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Thought Balloon: Marvel NOW! (Part 3)

Posted February 7, 2013 by Will Fitzgerald in Ramp Reviews

It’s the penultimate month for Marvel’s re-launch, Marvel NOW! and January’s issues were packed with apocalyptic threats, a living vampire, dinosaurs, body-swaps and kissing.

If you’re thinking of picking up some new comic books, (and when has there been a better time to start?) let us recommend some just published, new #1s.


Written by Jonathon Hickman, Art by Steve Epting


The Illuminati are an elite circle of Marvel heroes who meet in secret to make decisions on the world’s larger than life problems. Originally against the idea of such a formation, The Black Panther finds himself faced with an impossible decision and takes his place among the Illuminati – replacing the deceased Professor X – to help save the universe. The premise uses some of the great sci-fi trappings of Marvel while the artwork of Steve Epting balances out those same fantastical elements so we get a story that plays to the strengths of the Marvel universe but with the tone of a real world thriller.




Written by Joe Keatinge, Art by Richard Elson


Morbius is a relatively unique entity in vampire literature. Invented as a nemesis for Spider-Man, Morbius owes his vampiric status to science, not the supernatural. Essentially, he’s a Bat-man Man-bat. Instead of sci-fi/fantasy though, Joe Keatinge has set up a story where a fugitive Morbius is taking shelter in a slum neighbourhood. One expects metaphorical resonance for bloodsuckers of society on the horizon. This opening issue has the feeling of travelling in the wrong direction but the writer has found a good voice for Morbius and the artwork, especially the colouring, is solid.




Written and drawn by Frank Cho


Cheesecake is the mission statement here. Wolverine wakes up in the Savage Land (Marvel-speak for dinosaur island) and teams up with Shanna the She Devil (a Jungle Jane type), as drawn by Frank Cho (read: lots of T+A) to try and blow up the dampening field surrounding the island so they can call for rescue. Dinosaurs, dames and clawed Canadians. Check, check and snikt.

Shanna's belt really completes the ensemble.



Written by Sam Humphries, Art by Ron Garney


Ask any long time X-Men fan and they would tell you the two mutants who probably most embodied a gentle spirit would be Storm and Colossus. Now they are each team members in two separate wet-works books, this being the second. Questionable editorial decisions aside, this book is at least more entertaining than last month’s Cable and X-Force. It features a time-travelling mutant, a multi-limbed extra-dimensional drug dealer and a man making out with his own female clone. If that sounds exciting, well its about the level of your average superhero comic but at least the rest of the team line-up is inspired and its drawn by Ron Garney who’s a seasoned pro.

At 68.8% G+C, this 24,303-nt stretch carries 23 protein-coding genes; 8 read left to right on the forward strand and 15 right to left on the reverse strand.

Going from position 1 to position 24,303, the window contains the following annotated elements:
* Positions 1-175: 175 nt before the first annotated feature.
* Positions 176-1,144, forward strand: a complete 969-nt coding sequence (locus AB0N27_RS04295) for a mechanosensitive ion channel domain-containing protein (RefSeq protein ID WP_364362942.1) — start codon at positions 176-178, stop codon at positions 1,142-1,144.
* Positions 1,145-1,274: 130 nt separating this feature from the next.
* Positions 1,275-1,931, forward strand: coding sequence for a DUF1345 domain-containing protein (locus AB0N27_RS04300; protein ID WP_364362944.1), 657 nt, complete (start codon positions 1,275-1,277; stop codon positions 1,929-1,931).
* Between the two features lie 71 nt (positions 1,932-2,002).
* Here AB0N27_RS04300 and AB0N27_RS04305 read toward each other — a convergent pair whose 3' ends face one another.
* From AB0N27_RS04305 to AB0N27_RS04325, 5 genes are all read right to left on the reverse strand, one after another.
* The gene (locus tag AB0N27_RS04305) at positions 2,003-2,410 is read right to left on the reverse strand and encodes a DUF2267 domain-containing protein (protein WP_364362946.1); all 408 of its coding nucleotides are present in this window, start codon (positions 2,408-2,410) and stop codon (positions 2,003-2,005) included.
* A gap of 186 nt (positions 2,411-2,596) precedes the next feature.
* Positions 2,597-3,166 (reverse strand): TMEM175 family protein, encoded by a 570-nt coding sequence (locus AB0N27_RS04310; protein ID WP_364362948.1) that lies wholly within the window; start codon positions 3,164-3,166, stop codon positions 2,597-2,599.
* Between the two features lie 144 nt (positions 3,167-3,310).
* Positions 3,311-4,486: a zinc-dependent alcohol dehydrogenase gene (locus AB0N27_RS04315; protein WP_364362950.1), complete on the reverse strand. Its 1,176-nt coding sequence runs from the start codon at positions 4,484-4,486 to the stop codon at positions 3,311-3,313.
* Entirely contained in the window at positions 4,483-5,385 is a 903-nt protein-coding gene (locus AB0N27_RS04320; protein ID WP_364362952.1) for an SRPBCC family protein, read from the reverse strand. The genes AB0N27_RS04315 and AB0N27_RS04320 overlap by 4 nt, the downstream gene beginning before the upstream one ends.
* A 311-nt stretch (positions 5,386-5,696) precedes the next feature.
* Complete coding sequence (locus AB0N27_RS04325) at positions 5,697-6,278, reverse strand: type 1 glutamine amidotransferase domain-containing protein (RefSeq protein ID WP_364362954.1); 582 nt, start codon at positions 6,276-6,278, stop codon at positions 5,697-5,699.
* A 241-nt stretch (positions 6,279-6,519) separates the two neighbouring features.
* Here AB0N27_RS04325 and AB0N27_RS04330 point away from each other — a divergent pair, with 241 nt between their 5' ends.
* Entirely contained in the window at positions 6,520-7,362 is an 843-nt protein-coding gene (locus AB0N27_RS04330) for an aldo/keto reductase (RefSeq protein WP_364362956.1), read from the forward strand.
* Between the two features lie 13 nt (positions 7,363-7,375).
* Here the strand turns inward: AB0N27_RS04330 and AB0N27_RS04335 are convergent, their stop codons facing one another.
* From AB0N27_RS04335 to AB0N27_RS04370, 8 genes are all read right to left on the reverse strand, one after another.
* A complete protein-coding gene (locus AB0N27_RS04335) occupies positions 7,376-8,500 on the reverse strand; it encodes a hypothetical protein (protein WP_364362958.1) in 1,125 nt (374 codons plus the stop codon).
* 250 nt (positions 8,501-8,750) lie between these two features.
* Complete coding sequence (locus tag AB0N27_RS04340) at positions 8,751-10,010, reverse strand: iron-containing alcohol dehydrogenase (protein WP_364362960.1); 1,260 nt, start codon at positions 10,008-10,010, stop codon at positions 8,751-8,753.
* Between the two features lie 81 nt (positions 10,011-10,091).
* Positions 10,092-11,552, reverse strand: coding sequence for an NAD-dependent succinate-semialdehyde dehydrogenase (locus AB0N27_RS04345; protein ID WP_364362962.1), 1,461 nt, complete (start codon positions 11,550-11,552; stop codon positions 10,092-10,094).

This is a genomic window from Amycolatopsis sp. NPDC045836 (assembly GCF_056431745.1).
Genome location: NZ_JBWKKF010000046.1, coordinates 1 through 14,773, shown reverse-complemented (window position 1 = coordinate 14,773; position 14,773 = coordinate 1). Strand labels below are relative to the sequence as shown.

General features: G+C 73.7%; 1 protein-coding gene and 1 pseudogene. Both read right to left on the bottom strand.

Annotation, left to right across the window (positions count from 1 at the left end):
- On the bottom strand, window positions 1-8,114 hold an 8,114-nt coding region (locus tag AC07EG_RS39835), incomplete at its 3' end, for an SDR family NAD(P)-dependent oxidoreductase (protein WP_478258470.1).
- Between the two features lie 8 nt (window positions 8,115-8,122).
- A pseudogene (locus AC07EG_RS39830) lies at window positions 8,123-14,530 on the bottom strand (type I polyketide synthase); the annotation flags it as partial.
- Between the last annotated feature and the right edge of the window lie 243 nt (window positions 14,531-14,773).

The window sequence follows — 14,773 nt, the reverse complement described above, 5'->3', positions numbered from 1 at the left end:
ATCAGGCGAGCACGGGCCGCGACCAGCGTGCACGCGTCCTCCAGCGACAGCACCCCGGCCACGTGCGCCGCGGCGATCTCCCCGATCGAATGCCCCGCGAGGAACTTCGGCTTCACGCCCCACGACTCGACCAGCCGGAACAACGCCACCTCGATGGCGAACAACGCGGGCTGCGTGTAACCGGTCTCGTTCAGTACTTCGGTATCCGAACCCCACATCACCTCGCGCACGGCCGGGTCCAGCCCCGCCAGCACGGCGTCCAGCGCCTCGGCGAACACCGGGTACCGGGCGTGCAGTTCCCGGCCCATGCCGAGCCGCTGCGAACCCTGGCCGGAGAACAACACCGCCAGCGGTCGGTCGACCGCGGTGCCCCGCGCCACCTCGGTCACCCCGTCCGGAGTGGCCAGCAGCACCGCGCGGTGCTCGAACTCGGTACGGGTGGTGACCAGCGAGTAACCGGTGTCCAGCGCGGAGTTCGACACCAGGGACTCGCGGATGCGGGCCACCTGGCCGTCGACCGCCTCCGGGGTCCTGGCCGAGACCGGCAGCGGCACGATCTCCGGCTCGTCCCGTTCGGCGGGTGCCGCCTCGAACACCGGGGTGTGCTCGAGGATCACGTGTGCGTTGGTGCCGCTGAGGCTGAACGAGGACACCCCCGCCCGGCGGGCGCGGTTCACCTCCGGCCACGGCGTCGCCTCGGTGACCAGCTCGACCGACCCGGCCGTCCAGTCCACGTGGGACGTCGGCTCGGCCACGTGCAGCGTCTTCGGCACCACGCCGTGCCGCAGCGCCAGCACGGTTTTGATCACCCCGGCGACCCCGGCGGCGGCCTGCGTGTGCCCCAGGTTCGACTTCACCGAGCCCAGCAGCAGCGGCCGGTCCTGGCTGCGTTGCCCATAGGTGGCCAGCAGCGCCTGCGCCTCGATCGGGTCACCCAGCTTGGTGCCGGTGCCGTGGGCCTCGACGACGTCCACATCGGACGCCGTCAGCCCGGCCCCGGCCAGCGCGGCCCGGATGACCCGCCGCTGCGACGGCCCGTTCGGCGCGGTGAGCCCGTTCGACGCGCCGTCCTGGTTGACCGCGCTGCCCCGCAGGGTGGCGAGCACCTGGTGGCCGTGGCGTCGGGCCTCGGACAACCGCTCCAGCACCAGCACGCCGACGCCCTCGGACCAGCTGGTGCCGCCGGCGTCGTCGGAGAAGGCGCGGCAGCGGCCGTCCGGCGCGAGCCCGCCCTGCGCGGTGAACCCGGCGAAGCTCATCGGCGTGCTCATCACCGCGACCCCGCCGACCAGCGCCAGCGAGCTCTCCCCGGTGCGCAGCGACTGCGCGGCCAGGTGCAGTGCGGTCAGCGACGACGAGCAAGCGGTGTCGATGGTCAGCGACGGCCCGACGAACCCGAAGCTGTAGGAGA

Written by Kieron Gillen, Art by Jamie McKelvie


The creative team behind the critically acclaimed series, Phonogram, bring the same fun, hipster-ish flair to a teen superhero book.  Honestly, this book ticks off so many demographic boxes, I’m surprised it doesn’t overwhelm the story but the characters are all written as being inherently more interesting than their ability to represent minorities. It also blends new characters well with established ones and the pace skips along with no time for clunky exposition, forcing us to accept them and keep reading. Also, its got kid Loki, who’s up there with Damien Wayne as Most Entertaining Child Superhero. Outstanding first issue.

My So-Called Superhero Life



New Avengers and Young Avengers look set to become great team books. If you’re looking for something epic in scale and steeped in the lore of the Marvel Universe, New Avengers is for you. If you’d like coming of age stories, smartly written for a wider audience (i.e. more Buffy than Smallville), then check out Young Avengers. And if you’d like to see Wolverine fight Velociraptors with no commitment to a long run of issues or prior history, try Savage Wolverine.

About the Author

Will Fitzgerald

Film freelancer and comics enthusiast, Will tried to coin the term 'quarter-life crisis' but a younger, more successful twenty-something beat him to it.

  • Seamus Kennedy

    Young Avengers is looking like being my favourite team book in years, and that’s after just one issue. It just feels so fresh! I might have to give New Avengers a look. Wolverine-wise, I’m waiting to see what Paul Cornell does with him, but I’m not a huge fan of the character generally

    • Will Fitzgerald

      I’m very interested to see what Paul Cornell does with a solo character and Alan Davis art will be worth the cover price alone.

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